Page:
Arcade Fire’s latest album, Reflektor, their highly ambitious follow-up to 2010’s The Suburbs, takes the band in a new direction with production influence from James Murphy and the addition of two Haitian percussionists, Willinson Duprate and Verrieux Zile, who are confirmed to tour with the band in support of the album.
While the band experiments with new sound, the themes featured are typical of Arcade Fire, as are the anthemic choruses and grandiose style. The album is a patchwork of many different musical styles and, at times, can be a difficult listen.
The first disc of the double album shows a welcome return to the band’s characteristic anthemic choruses. While The Suburbs featured a departure from these distinct choruses, Reflektor happily welcomes them back. “Joan of Arc” opens with a punkish, aggressive intro, after which the band settles back into the regular, laid-back tempo of the majority of side A. In a call-and-response vocal pattern like those found in nearly every song on the album, singer Régine Chassagne sings “Jeanne D’Arc” in responses to the band’s shouts of “Joan of Arc.”
“Here Comes the Night Time” is a standout track. The song, while upbeat, is lyrically dark. The song is inspired by Haitian culture: in an interview with Rolling Stone, frontman Win Butler describes the song as influenced by the moment “when the sun is just starting to go down in Port au Prince, and it’s really intense because most of the city doesn’t have electricity so everyone is just racing to get home before dark.” The band has close ties with Haiti, as Chassagne’s parents emigrated from Haiti to Montreal.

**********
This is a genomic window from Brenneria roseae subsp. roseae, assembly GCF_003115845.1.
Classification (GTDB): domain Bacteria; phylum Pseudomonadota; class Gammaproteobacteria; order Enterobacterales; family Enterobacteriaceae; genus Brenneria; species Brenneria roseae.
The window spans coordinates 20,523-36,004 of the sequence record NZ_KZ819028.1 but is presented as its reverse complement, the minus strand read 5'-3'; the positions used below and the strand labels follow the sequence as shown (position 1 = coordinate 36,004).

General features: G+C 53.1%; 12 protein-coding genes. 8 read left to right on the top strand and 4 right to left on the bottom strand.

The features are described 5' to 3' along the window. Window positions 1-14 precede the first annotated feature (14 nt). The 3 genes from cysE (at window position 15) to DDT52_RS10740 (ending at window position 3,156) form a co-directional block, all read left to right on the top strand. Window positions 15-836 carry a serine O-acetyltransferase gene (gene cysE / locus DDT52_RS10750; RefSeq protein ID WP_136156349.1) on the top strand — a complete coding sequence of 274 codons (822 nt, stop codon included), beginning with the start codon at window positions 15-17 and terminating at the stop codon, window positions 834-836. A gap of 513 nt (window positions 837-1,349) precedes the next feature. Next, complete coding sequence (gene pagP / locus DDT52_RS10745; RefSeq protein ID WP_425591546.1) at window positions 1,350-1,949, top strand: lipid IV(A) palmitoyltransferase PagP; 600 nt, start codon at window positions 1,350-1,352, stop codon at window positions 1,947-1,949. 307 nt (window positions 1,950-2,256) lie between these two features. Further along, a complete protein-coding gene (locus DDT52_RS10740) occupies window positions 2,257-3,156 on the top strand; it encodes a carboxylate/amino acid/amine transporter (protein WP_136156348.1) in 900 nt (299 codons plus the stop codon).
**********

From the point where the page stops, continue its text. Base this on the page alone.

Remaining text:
“Here Comes the Night Time” recalls the criticisms of religion that are prevalent on 2007’s Neon Bible with the rather horrifying lyric, “Now the preachers they talk up on the satellite / If you’re looking for Hell, just try looking inside.” Even with heavy themes the song remains upbeat, with constantly driving percussion, rapid tempo changes and what Butler described to Rolling Stone as a “Haitian rara beat.” The piano melody is a guaranteed earworm, and the song’s energy is contagious — the foot-tapping, head-nodding beat pulses constantly behind the shifting vocals and guitar, giving the song a danceable energy.
After a 10-minute interlude, the album transitions to the second disc. “Awful Sound (Oh Eurydice)” and “It’s Never Over (Oh Orpheus)” are difficult listens which together make up a full 12 minutes of the album. These songs are an artistic reflection on the myth and are musically complex but lyrically dull. The reverberating chords of “Awful Sound (Oh Eurydice)” give the second half of the album fullness and depth. “It’s Never Over (Oh Orpheus)” has catchy melodies, although Butler’s voice is almost overly distorted as he sings, “Wait until it’s over / Wait until it’s through.”
Reflektor is an intense listening experience, with a variety of sounds, styles and tempos: disc one features strong and occasionally aggressive vocals, while disc two is echo-y and lush, with extended songs that blend into one another. The album is complex, and the 60-minute-plus listen can be difficult to appreciate the first time around, with songs like “Flashbulb Eyes” packed up against regular anthemic choruses and six-minute-plus songs. Arcade Fire has thrown a little bit of everything into this album, and time will tell if it is successful or not. The album begs the listener’s attention: It cannot just be background music, it demands to be heard and appreciated on its own merit. The album reflects Arcade Fire’s own approach to Reflektor: their aggressive marketing shows stubbornness — they will do the unconventional, and they will receive praise for it, the album seems to say.
3.5 out of 5 stars